El Paso Corp. asked a Federal Energy Regulatory Commission judge Wednesday to quash a subpoena seeking recorded trader conversations in California's search for evidence of market manipulation during the energy crisis of 2000-01.
Among the documents sought by state officials are recordings of 140 telephone conversations among El Paso employees "in which plans to provide false data to trade publications are discussed," according to the subpoena. A former El Paso trader was indicted last month for allegedly reporting fictitious natural gas transactions to an industry publication.
Trade publications compile price indexes of natural gas trades that FERC used to help determine the price of electricity -- much of which is generated from natural gas -- in California during the energy crisis and its aftermath.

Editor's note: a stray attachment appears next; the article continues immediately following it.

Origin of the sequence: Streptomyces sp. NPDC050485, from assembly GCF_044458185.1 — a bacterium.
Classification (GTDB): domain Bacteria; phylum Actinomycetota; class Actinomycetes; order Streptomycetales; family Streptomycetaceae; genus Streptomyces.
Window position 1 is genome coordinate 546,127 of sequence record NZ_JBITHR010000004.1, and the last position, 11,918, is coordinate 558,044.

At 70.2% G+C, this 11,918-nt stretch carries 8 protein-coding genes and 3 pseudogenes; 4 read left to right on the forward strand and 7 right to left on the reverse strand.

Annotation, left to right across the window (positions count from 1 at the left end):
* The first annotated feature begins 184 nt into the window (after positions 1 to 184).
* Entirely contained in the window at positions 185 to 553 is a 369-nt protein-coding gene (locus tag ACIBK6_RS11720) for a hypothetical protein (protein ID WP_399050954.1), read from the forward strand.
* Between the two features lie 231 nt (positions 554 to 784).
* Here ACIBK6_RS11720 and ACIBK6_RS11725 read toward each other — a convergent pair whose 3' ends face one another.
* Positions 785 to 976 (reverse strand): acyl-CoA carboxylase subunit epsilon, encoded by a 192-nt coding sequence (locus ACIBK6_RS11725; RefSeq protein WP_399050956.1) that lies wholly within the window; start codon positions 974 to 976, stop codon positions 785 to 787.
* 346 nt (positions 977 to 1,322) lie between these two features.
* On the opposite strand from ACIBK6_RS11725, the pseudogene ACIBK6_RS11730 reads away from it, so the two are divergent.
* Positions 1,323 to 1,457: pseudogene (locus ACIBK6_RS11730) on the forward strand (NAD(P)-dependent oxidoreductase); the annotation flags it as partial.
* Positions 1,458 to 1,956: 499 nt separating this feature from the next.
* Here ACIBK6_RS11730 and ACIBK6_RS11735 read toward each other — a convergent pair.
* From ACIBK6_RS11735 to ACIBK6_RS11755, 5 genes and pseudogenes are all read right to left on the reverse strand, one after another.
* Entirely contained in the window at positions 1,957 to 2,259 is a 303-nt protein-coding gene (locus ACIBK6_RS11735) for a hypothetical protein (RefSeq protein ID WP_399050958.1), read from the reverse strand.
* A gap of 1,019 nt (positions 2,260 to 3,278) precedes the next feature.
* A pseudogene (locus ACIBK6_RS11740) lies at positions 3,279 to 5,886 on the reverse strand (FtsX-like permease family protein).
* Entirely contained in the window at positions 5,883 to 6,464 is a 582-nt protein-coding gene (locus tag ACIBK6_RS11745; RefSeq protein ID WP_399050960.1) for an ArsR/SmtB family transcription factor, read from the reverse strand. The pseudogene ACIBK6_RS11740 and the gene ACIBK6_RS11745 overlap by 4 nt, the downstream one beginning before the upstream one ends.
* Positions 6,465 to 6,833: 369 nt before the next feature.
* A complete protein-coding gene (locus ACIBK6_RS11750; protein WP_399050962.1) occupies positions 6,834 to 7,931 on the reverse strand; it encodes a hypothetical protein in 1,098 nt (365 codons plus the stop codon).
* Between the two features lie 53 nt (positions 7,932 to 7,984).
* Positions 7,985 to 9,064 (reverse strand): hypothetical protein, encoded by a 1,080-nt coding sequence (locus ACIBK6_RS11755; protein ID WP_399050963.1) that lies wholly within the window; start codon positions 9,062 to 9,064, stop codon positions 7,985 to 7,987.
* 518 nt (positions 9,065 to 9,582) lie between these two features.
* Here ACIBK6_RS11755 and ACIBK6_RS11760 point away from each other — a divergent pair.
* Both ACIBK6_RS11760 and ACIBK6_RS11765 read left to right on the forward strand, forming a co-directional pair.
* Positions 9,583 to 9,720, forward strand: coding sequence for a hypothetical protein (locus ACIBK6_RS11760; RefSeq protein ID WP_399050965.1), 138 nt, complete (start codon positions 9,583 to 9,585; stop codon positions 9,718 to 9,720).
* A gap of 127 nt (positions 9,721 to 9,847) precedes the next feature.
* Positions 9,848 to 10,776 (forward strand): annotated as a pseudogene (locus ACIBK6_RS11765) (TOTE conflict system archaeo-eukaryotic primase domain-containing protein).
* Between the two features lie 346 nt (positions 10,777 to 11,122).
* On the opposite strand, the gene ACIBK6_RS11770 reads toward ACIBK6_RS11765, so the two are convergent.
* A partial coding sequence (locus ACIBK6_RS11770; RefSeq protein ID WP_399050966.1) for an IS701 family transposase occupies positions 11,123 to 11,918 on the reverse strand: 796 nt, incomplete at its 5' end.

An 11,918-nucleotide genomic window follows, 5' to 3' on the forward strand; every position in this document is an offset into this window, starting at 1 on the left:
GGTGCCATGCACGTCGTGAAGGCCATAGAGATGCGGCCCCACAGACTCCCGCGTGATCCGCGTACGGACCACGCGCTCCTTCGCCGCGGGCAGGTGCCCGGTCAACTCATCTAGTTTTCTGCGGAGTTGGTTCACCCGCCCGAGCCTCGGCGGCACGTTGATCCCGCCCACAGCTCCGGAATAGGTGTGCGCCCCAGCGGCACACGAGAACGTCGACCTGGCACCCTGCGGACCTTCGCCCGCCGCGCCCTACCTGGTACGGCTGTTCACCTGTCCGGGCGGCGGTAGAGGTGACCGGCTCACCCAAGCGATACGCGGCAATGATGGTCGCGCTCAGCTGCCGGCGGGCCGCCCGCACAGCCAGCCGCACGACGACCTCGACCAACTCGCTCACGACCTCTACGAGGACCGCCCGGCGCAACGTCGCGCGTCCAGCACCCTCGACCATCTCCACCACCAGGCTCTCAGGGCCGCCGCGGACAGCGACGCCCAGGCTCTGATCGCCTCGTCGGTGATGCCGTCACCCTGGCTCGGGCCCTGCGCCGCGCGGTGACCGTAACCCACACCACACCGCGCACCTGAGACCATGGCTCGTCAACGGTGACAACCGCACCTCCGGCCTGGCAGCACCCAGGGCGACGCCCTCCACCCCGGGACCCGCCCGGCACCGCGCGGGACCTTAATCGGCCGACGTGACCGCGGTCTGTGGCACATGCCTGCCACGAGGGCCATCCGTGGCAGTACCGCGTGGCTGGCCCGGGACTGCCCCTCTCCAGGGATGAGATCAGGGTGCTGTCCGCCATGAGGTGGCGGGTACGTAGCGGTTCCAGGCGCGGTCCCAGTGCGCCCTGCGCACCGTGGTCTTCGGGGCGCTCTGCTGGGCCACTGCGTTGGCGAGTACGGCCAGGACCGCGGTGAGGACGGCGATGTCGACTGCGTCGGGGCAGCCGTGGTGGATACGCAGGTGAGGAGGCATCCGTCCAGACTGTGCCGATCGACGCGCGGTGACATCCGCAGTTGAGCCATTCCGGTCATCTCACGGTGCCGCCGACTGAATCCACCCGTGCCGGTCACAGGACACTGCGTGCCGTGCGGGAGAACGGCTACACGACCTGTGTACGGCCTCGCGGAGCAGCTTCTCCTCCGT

The Houston-based energy company previously said it would comply with the subpoena issued Friday by FERC Judge H. Peter Young.
In its motion, however, the corporation argued that it is not a party to the proceeding in which California is seeking $9 billion in refunds of alleged electricity overcharges. In addition, El Paso said, the information the state wants was submitted on a confidential basis to FERC's staff probe into market manipulation, and FERC cited that confidentiality when it refused to give state officials access to the data.
What's more, most of the data sought is for natural gas delivered outside of California, El Paso said.
Tom Dresslar, a spokesman of California Atty. Gen. Bill Lockyer, said state officials "hope to show that the whole refund formula needs to be revamped because it is based on manipulated data."